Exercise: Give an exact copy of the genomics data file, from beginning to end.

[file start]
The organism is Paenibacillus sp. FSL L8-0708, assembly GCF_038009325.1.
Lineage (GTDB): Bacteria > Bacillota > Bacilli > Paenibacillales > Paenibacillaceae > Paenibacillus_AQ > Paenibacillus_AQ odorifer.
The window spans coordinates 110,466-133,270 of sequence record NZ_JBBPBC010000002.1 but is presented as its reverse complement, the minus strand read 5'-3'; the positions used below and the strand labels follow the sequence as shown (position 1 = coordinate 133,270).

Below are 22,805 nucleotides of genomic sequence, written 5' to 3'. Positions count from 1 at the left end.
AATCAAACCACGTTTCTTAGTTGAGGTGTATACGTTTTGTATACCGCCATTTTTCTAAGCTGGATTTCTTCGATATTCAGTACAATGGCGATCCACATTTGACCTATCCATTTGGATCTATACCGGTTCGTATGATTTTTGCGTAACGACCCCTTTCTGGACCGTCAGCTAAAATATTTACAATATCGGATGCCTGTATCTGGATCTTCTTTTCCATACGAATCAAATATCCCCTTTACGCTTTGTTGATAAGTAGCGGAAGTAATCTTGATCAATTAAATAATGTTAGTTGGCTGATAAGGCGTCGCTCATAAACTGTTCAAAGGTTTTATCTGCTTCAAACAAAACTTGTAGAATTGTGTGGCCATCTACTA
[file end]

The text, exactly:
The organism is Paenibacillus sp. FSL L8-0708, assembly GCF_038009325.1.
Lineage (GTDB): Bacteria > Bacillota > Bacilli > Paenibacillales > Paenibacillaceae > Paenibacillus_AQ > Paenibacillus_AQ odorifer.
The window spans coordinates 110,466-133,270 of sequence record NZ_JBBPBC010000002.1 but is presented as its reverse complement, the minus strand read 5'-3'; the positions used below and the strand labels follow the sequence as shown (position 1 = coordinate 133,270).

Below are 22,805 nucleotides of genomic sequence, written 5' to 3'. Positions count from 1 at the left end.
AATCAAACCACGTTTCTTAGTTGAGGTGTATACGTTTTGTATACCGCCATTTTTCTAAGCTGGATTTCTTCGATATTCAGTACAATGGCGATCCACATTTGACCTATCCATTTGGATCTATACCGGTTCGTATGATTTTTGCGTAACGACCCCTTTCTGGACCGTCAGCTAAAATATTTACAATATCGGATGCCTGTATCTGGATCTTCTTTTCCATACGAATCAAATATCCCCTTTACGCTTTGTTGATAAGTAGCGGAAGTAATCTTGATCAATTAAATAATGTTAGTTGGCTGATAAGGCGTCGCTCATAAACTGTTCAAAGGTTTTATCTGCTTCAAACAAAACTTGTAGAATTGTGTGGCCATCTACTA